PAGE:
Andrew Kent here. I suppose I’m one of the old hands around here – 6 years and counting. In fact, I’ve been at Bboxx longer than any other institution, including schools! Why?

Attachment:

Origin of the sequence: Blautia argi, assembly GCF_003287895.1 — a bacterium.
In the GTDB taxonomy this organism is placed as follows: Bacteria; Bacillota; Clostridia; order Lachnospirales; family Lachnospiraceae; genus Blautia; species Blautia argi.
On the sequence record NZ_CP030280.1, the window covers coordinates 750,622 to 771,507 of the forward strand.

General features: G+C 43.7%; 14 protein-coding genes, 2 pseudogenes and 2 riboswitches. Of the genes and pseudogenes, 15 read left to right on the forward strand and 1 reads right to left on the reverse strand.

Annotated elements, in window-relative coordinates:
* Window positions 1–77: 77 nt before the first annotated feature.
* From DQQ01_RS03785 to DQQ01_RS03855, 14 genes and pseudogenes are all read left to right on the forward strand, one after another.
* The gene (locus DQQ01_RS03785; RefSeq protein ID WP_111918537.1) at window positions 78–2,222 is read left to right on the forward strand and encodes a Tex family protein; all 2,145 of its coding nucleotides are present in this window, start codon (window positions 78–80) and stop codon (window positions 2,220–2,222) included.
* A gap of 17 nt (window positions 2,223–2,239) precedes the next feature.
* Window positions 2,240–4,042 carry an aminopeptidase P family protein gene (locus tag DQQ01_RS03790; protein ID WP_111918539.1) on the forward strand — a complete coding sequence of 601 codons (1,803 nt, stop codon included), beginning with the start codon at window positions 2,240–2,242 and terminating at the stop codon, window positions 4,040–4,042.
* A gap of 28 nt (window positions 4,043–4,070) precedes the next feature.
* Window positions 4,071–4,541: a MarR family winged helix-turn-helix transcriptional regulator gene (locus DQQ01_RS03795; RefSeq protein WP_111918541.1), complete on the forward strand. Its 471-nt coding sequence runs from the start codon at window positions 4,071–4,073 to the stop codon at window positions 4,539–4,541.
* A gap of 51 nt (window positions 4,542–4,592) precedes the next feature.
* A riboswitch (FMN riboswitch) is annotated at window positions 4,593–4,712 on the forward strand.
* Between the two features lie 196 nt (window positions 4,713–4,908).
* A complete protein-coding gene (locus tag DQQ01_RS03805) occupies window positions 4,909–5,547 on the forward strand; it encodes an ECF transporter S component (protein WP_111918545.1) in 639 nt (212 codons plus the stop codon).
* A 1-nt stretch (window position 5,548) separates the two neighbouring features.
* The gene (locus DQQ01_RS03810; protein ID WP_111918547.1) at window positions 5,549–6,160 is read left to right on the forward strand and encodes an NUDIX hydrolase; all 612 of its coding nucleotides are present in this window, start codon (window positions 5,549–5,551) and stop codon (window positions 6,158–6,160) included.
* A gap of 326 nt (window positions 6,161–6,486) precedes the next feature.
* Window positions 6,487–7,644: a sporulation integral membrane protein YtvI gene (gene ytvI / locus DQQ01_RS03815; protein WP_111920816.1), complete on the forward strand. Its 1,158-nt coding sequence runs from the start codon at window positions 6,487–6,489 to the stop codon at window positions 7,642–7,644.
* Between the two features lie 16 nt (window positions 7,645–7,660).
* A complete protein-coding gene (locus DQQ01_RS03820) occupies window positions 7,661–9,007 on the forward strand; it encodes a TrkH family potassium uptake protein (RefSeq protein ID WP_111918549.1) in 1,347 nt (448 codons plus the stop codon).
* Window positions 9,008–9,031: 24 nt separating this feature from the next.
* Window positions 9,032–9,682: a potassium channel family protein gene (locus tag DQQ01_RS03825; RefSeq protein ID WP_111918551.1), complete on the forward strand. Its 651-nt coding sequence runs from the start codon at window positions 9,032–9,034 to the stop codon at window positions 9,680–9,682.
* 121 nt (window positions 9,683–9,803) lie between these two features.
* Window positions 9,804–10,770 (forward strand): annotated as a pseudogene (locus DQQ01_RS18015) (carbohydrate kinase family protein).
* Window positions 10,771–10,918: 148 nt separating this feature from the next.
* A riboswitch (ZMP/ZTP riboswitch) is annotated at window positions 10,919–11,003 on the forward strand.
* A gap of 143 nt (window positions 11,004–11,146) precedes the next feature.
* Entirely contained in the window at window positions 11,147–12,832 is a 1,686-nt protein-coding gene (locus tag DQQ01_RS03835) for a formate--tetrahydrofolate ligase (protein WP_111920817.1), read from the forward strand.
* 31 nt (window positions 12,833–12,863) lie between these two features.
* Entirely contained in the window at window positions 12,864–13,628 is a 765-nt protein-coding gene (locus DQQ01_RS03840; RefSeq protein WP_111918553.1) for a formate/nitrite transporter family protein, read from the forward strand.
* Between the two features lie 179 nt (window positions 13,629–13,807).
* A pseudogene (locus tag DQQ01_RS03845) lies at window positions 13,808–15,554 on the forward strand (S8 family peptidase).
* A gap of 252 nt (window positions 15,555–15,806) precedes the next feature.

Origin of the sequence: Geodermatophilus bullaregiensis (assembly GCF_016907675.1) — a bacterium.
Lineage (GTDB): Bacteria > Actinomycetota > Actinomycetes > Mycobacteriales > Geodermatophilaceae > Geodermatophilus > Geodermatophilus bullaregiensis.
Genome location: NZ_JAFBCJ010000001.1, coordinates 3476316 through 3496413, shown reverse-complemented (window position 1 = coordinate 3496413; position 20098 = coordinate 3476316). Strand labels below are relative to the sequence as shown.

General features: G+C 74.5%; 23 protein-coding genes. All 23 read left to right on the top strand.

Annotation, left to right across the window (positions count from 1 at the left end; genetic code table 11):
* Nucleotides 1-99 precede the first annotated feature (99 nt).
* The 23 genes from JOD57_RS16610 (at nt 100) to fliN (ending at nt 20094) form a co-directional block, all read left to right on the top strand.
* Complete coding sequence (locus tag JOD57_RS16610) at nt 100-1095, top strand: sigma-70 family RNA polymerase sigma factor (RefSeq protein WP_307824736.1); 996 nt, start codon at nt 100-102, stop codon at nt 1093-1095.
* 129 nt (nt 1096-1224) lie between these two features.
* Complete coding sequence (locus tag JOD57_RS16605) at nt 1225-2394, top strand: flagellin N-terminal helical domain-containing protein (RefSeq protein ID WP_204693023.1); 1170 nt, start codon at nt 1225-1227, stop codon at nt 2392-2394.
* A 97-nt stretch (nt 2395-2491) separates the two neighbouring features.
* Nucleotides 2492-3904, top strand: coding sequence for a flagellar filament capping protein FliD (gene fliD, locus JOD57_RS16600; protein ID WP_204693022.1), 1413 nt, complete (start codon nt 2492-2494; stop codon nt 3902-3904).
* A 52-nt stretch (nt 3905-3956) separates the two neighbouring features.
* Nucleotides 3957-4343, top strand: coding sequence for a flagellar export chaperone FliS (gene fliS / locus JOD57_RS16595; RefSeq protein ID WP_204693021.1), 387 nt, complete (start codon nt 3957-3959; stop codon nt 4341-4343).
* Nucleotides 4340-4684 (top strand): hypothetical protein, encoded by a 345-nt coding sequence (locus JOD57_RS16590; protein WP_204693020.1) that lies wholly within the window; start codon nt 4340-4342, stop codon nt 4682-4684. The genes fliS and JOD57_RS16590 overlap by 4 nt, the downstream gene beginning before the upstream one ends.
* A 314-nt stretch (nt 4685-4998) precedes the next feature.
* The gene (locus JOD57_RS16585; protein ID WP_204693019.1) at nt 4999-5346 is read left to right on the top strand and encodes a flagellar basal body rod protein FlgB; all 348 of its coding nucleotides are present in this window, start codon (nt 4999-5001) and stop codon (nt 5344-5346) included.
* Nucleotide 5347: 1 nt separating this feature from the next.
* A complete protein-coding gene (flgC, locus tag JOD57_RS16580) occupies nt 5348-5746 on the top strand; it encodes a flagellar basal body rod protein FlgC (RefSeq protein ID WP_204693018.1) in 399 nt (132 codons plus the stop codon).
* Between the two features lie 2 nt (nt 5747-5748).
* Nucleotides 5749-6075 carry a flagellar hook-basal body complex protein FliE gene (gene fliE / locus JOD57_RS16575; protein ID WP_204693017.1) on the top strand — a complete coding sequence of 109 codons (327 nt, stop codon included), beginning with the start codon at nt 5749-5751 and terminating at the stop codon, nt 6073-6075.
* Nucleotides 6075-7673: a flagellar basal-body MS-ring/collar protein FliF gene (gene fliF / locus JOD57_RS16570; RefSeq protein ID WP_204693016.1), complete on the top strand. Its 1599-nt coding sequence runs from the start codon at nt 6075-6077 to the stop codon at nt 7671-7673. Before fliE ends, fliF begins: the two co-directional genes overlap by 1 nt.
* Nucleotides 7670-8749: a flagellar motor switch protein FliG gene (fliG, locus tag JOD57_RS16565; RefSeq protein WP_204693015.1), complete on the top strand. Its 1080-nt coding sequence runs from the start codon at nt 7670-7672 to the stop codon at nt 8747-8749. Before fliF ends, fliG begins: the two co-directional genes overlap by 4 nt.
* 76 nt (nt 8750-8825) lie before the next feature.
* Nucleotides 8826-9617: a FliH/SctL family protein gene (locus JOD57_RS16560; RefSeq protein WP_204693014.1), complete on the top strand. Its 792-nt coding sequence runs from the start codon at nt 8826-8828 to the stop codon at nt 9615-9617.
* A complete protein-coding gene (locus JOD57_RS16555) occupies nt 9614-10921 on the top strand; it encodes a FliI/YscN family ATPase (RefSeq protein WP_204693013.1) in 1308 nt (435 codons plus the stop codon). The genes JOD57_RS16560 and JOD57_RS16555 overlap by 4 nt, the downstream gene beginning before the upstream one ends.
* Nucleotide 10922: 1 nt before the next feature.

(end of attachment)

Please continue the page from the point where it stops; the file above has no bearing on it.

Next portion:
Because I can’t imagine much more important or interesting work than what we’re doing every day at Bboxx: transforming lives and unlocking potential through access to energy (and finance, and distribution). When I started, things were almost unrecognizable. There were no shops – we distributed through third parties. There were no payment plans – we sold upfront to these third parties. Even when we started payment plans, there was no SMART Solar or remote switch off – when a client missed payment, we sent someone to remove the fuse from the Control Unit. Even when we opened shops, there was no Pulse – we had to send a guy around with a USB drive to download data from an Excel CRM once a week and upload the latest version of the CRM! We’ve come a long way. My team – Customer Development – is responsible for designing how the business operates once the customer has signed up: Customer Service for how customers get help, Technical Service for dealing with technical problems in the field, payment methods for how customers send us money and how we process those payments, and credit & collections for handling customers who miss a payment. It’s quite cross-functional: we analyze the problems facing the NGUs, design optimal processes and/or new ideas for solving those problems in the most effective and cost-efficient manner, translate those processes into requirements for the Bboxx Pulse team to develop into working software (or algorithms or dashboards for the Data Insight to build to help NGUs make smarter decisions), and then implement the changes across NGUs in a scalable manner (creating a standard “playbook” for the Expansion team to carry out in the individual markets). Examples of the work we’ve done or are doing: process for handling tampering alerts when customers open the CU to get free electricity, a credit scoring algorithm to predict which customers are most worthy of additional credit (or upgrades), a system for granting customers “emergency energy” when they don’t have money and need to pay later, and a multi-product account that allows the same customer to sign up for multiple solar systems. Sometimes understanding the customer involves analyzing data. And sometimes it means hoeing cassava (badly) to understand their daily lives and dream up better ways of serving them through new products, services, and processes.